The Public Health Service's National Center for Health Statistics has been keeping track of the births, illnesses, disabilities and deaths of Americans -- and a host of other health facts -- for 25 years. It was founded Aug. 5, 1960 as a result of a study that called for a single agency to measure the "health status of the nation."

The center inherited two major programs, vital statistics and the national health survey.

During the 1960s, it started tracking institutions for the chronically ill and aged, hospital discharges and physician practices.

In the 1970s, it began keeping information on family-planning and nutrition practices.

And in recent years, it expanded its studies of medical-care economics.

It publishes an annual compendium of statistics called "Health, United States" that serves as an important reference for anyone who needs a quick fact or figure about the state of the nation's health.

On the occasion of the 25th anniversary, the center's director, Dr. Manning Feinleib, says that his agency "faces as challenging a future now as it did 25 years ago."

His list of "new concerns and opportunities for progress" includes: better documentation of the causes for the apparent slowing of the rate of decline in infant mortality; better monitoring of nutritional status; more data on the health of minorities, the elderly, workers and other groups, and better data on "smaller geopolitical units," presumably states and cities.

Critics have voiced concern that Reagan administration budget cuts may have undermined some of the center's record-keeping ability, particularly the frequency of surveys. Feinleib acknowledges that "government-wide contraints on budget and positions have resulted in changes in the original periodicity" of some surveys.

SMOKE-FREE MEMORIAL . . . In January, 1964, Dr. Luther Terry, then-U.S. surgeon general, and a prestigious advisory committee unveiled a landmark report on smoking and health that linked cigarettes to lung cancer and other diseases.

Terry, who served as surgeon general from 1961 to 1965, continued his antismoking campaign from his home in Philadelphia until his death last March at age 73.

A tribute to Terry's pioneering efforts was paid recently by Surgeon General C. Everett Koop, who is carrying on Terry's work of educating the American public about the now amply documented health hazards of smoking.

Writing in the current issue of Public Health Reports, the journal of the Public Health Service, Koop called Terry a "champion of public health in America" who "left an indelible mark on his and our world."

"Dr. Terry sounded a powerful alarm, yet he was not an alarmist. He documented the extremities of the damage done by smoking, yet was certainly no extremist. And, although he knowingly took on a powerful enemy, the tobacco industry, Luther Terry was not a headline-grabbing militant," Koop said.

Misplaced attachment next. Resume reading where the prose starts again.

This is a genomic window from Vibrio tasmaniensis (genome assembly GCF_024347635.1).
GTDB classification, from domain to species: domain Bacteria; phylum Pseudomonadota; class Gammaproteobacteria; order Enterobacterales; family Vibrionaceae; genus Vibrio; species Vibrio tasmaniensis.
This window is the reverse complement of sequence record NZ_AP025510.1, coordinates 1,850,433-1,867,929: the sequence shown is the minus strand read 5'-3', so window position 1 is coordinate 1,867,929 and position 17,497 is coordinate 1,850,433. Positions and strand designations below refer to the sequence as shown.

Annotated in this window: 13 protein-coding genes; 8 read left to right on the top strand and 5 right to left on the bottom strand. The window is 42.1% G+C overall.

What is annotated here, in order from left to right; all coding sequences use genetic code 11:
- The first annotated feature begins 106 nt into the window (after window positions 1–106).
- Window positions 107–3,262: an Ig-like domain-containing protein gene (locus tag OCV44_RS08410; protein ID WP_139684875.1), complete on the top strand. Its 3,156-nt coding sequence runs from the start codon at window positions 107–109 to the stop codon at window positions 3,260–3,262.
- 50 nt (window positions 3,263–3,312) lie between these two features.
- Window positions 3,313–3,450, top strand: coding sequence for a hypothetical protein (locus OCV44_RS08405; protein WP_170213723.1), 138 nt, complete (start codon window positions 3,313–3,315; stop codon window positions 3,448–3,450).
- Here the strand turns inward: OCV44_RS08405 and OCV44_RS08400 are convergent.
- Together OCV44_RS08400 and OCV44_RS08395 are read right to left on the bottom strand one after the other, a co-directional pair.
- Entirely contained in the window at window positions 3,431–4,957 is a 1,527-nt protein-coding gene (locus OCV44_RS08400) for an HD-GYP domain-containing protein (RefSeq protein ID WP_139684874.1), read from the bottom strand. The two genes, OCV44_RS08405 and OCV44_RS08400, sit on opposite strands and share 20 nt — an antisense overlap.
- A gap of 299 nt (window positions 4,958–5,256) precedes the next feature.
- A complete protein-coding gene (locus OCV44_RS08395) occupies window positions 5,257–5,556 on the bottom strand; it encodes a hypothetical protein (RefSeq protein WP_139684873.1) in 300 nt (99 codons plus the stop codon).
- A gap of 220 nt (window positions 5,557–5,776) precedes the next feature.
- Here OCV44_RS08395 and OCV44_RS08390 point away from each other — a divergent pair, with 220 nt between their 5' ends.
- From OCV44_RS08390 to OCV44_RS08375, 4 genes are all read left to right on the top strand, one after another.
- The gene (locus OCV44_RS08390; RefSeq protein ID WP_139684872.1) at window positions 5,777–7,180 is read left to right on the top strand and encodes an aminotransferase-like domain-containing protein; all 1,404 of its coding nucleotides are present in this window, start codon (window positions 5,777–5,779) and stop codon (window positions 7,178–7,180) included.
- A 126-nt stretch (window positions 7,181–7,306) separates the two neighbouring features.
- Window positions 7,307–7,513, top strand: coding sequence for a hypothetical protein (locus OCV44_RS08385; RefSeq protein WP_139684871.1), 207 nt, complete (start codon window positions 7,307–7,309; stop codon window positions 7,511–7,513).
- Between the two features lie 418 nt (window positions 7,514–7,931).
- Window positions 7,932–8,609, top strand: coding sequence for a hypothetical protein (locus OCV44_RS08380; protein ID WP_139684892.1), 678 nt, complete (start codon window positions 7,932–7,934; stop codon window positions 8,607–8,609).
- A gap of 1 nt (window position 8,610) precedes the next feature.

He said, "Dr. Terry now lies in a hero's grave in Arlington National Cemetery" and "one day there will be an appropriate stone or marker on that spot . . . .

"But the best memorial I can think of to honor this humane physician and dedicated public servant would be to make our country a smoke-free society in this century. If we can get America's 50 million cigarette smokers to say, 'Okay, we've had it, we quit' and if we can discourage young people from experimenting with tobacco -- ever, and if we can reduce cigarette consumption to zero, we will have built the kind of landmark that Luther Terry would have wanted."

FOOTNOTE . . . Public Health Reports has budget problems of its own.

In the July-August issue, executive editor Marian Priest Tebben told readers that "There is no Santa Claus. At least not in the world of government publications. That kindly old gentleman . . . is forced finally to bow to the exigencies of economics."

She noted that although the bimonthly publication had been sent free to many individuals and institutions, about a fourth of the 4,000 subscribers who received free copies must now pay $21 a year to continue receiving the publication. Total circulation is about 8,000. Tebben says the change is the result of an Office of Management and Budget directive that requires publications to cover more of their costs.

The Public Health Service has had an official publication since it was created in 1878.

And Public Health Reports has been published in its current format since 1952.

The magazine covers research and health studies conducted by the agency and issues that are important to it, from disease prevention to health-care delivery.